So then, thinking through my own vulnerability with my husband in the evening over a glass of red wine, I remembered being nine years old. My parents were just going through a crisis and wanted to have me, the last child still living at home, out of the house while they debated divorce. So I went off to Camp Varsity in West Virginia for six long weeks. It must have cost my parents an arm and a leg. The experience was amazing. I had always been protected physically, being the youngest, the only girl, and the child of rather unphysical parents. We had no sports at school to speak of, and my dad’s idea of a good time was singing mass in Latin.

So here suddenly I was just one of a bunch of wild and fiercely physical kids. I remember this one game in the woods where we had to run for hours, utterly exhausting, and where it often felt like I was running for my life. Talk about vulnerable! Other challenges were learning to shoot a shotgun and a bow and arrow though I’m nearly blind in my right eye, which I needed to sight the goal. Then there were marvelous discoveries like horseback riding, Western-style, and hiking in the mountains. We had never done that before in my family. I even played softball. The only activities that I didn’t have to learn from scratch were canoeing and swimming.

After six weeks, on the last night before we went home, there was this little ceremony up in the Lodge where campers were given awards for being the fastest swimmer or having won some track event or other. The ceremony was just coming to an end when they called me up to the front of the room, and unbelievably, handed me a plaque.

It read: Most Improved Camper.

They must have made up that award for me, and I suspect there was leg-pulling involved. I remember being hugely embarrassed to be noticed at all, and truly proud to have been picked out as an achiever of … something.

You’ll laugh, but it was lovely to have my own vulnerability defined in such simple terms, and to be awarded in such a straightforward fashion.

Michael Pawlyn: Using nature’s genius in architecture

I’ll be teaching city planners, and so have decided to use this wonderful presentation (TED Salon 2010) by the designer of the Eden Project bubble dome, the biomimicry specialist Michael Pawlyn. The presentation is deeply architectural in nature. I’ll be asking:
Watch the first minutes (0:17-1:50) and answer:

  • What examples does he begin with?
  • What details does he highlight? Why?
  • How does he follow up to lead into his presentation?

The answer is that he provides a bridge to a classic 3-part structure. After the engaging examples, he postulates that to make progress in sustainability, we need to make 3 radical changes:

3parts

Watch the rest of the talk, then answer:

  • How does he come back to the structure?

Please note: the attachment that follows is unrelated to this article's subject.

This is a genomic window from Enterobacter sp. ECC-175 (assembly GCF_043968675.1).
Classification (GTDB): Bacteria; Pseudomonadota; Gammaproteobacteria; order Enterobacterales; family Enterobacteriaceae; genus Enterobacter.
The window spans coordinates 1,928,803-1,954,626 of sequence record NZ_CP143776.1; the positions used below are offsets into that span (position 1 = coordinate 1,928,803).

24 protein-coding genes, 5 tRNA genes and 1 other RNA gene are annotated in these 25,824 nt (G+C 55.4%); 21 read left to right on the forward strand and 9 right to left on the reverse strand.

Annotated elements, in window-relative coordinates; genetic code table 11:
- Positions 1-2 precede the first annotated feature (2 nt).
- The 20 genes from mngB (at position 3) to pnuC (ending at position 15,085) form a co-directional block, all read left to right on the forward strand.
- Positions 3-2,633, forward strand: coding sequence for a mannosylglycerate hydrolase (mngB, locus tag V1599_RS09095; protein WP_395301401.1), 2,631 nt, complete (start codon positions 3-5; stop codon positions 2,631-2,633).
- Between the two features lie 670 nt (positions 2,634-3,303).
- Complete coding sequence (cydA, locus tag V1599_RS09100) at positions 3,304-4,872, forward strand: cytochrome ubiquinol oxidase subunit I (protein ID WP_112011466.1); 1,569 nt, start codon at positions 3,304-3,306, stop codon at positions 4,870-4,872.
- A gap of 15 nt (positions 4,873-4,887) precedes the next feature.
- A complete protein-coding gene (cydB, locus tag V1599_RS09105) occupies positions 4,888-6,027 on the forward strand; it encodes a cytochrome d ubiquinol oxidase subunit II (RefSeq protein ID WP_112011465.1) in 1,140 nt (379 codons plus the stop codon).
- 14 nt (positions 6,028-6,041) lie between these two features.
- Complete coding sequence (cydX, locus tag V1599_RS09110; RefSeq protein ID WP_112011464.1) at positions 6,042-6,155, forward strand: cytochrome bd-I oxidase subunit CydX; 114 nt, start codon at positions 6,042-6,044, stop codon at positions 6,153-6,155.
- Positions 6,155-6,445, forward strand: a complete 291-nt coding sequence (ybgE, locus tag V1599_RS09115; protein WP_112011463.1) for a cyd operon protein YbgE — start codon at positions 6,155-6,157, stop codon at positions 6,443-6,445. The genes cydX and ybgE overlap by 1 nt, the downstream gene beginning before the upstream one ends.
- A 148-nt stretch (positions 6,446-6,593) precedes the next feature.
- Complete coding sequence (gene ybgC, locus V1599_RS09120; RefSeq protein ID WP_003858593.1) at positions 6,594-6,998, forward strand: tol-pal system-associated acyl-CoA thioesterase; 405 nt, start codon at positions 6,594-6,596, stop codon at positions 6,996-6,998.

• What is his take-home message?

Under the impression of the Coursera course I’m taking (University of Washington, Introduction to Public Speaking, by Dr. Matt McGarrity), I’ll be asking: Is this more of a solo performance, or more of an interactive communication with the audience? You can make a case for both. The speaker must have learned the speech by heart, or it must come from the heart, because if he’s reading it off, he’s doing an unbelievable job. This is highly constructed, down to the last detail. Michael Pawlyn never falters. Yet he is deeply involved and passionate about the topic, and that adds so much life that his speech seems natural and authentic.

A natural presenter: Chris Glass, graphic designer

I’m taking a good course in Public Speaking on Coursera, recommended by Edward Tanguay (thank you!).
Looking for presentations to comment on for this course, and for examples to show in a presentation seminar I’m giving on Friday, I’ve been watching countless ones and stumbled across Chris Glass, graphic designer.

I really like the naturalness of Chris Glass’s presentation. Listening to him is pleasant because everything about him his congruent, from his beard and hat and relaxed clothes to the awesome slides he creates. There’s a very nice interview with him on The Great Discontent that matches the presentation in all aspects. This is a guy who knows who he is and what he wants to do. Refreshing stuff for anyone who is looking for some magic formula to presenting. Take it from the masters. Relax. Be yourself. That’s what makes you shine.

There’s another piece of advice going round, which is “fake it till you make it”, so: act relaxed and in control and soon you become just that. The techniques involve centering and breathing and coming prepared. I see the importance of that and many people will take comfort in the fact that, yes, you can psych yourself into taking space and standing tall until it becomes natural. It’s really very much like practicing the drawings in the book that Chris Glass presents, Ed Emberley’s Drawing Book: Make a World. Learning by doing in small, manageable steps. The important thing to keep in mind is that in the end you want to become … yourself.

Now remember, though, this is a peer-to-peer presentation. Chris Glass is sharing his stuff, not pitching to a client. To pitch or sell his ideas, he’d need a different kind of presentation, one containing arguments for or against each given solution. Chris carefully avoids any such argument here, letting his authentic stories speak for themselves.

http://chrisglass.com/